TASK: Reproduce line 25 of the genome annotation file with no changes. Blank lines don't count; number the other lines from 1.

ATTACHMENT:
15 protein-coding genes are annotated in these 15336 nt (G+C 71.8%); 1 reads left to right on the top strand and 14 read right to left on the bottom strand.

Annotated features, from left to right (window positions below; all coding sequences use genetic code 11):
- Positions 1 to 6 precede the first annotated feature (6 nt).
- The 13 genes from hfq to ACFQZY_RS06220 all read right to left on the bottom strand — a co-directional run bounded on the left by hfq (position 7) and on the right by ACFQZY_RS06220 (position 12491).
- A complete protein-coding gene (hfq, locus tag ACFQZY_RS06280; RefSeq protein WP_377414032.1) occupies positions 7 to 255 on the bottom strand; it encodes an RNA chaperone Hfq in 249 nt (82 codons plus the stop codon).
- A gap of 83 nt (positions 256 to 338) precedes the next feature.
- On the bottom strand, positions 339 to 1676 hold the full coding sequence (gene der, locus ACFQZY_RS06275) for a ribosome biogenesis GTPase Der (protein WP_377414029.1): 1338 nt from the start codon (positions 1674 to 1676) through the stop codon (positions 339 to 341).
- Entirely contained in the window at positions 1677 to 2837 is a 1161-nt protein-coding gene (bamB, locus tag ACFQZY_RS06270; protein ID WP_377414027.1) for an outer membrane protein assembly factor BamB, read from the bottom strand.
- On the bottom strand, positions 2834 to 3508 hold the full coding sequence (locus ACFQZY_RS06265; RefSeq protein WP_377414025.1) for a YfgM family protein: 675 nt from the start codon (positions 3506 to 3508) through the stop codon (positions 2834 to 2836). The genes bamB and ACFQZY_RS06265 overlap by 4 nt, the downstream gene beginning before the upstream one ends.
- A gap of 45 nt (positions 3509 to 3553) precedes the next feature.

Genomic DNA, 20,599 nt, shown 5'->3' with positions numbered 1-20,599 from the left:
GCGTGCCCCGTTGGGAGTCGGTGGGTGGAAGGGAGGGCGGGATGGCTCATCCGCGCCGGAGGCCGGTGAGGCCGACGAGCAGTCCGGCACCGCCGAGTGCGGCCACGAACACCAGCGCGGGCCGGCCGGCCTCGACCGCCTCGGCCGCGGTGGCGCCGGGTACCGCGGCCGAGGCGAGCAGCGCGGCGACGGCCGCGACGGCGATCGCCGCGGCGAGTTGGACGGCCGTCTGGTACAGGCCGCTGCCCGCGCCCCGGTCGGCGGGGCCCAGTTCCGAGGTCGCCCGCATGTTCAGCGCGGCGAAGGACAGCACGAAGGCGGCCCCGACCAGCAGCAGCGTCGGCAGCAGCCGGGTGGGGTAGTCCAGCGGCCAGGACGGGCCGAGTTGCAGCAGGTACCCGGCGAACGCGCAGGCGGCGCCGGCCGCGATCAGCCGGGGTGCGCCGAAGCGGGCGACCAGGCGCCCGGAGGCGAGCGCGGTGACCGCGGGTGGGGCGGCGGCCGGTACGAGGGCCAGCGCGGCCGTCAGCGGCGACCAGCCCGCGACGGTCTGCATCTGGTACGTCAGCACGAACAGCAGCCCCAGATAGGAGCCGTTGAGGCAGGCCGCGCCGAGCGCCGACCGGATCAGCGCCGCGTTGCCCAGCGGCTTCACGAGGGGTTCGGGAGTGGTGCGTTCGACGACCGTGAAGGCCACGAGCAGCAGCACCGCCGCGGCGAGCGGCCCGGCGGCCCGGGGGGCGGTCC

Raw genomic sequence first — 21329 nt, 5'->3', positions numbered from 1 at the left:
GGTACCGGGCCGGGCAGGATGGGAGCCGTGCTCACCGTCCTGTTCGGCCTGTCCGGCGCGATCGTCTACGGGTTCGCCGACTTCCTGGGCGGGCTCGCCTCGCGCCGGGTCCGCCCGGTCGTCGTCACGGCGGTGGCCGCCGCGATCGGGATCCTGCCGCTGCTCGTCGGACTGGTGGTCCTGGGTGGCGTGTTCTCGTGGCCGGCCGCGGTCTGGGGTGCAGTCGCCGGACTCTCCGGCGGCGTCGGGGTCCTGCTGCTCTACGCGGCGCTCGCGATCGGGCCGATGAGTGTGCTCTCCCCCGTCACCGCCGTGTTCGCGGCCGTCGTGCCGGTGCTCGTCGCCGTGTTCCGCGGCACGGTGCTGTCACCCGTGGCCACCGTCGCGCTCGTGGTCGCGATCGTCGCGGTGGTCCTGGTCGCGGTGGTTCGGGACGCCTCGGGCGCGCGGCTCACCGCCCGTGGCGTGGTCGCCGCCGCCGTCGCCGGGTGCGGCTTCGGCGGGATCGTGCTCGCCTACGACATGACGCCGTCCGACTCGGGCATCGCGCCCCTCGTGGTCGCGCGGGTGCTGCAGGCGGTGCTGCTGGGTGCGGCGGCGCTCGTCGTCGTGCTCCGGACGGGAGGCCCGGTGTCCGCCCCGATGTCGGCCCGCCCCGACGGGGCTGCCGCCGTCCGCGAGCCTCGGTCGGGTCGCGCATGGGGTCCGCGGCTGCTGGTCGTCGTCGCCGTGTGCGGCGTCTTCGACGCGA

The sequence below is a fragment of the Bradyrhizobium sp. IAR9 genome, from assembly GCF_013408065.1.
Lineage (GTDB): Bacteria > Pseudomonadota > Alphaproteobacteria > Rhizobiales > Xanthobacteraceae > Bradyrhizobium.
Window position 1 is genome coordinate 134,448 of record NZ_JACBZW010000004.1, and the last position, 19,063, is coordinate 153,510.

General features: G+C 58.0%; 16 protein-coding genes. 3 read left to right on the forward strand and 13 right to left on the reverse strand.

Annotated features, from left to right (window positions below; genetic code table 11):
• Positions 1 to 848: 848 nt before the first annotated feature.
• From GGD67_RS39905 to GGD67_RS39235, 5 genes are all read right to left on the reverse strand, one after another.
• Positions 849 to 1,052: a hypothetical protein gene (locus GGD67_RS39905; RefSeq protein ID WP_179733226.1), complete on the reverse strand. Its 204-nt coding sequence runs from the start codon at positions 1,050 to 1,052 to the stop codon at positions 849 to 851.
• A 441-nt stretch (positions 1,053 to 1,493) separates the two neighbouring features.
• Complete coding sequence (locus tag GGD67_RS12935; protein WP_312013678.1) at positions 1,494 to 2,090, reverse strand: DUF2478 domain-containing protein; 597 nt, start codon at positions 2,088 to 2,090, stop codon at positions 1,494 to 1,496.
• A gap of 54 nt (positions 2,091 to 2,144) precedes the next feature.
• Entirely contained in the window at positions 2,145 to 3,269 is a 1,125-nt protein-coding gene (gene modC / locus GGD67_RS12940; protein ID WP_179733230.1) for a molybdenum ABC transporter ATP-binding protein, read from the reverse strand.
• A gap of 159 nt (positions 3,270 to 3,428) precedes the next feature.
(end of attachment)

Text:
• A gap of 54 nt (positions 2,091 to 2,144) precedes the next feature.